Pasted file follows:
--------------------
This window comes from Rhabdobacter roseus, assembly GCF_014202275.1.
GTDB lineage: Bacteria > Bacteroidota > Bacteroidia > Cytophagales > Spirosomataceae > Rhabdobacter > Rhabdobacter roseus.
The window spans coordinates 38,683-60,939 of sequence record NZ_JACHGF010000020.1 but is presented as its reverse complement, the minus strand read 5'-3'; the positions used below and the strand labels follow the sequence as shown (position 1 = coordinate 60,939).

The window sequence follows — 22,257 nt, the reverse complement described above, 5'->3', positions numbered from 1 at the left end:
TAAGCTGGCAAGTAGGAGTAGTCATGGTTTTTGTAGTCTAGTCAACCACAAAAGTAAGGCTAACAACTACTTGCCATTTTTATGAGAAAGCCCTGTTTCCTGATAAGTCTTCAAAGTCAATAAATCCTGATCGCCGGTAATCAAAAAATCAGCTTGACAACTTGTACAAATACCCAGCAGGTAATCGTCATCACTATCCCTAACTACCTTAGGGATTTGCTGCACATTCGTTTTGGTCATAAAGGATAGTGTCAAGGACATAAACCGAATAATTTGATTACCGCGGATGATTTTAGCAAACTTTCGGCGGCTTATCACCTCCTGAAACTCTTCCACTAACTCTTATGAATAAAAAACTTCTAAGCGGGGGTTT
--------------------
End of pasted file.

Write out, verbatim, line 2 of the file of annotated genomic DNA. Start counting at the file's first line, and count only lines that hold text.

GTDB lineage: Bacteria > Bacteroidota > Bacteroidia > Cytophagales > Spirosomataceae > Rhabdobacter > Rhabdobacter roseus.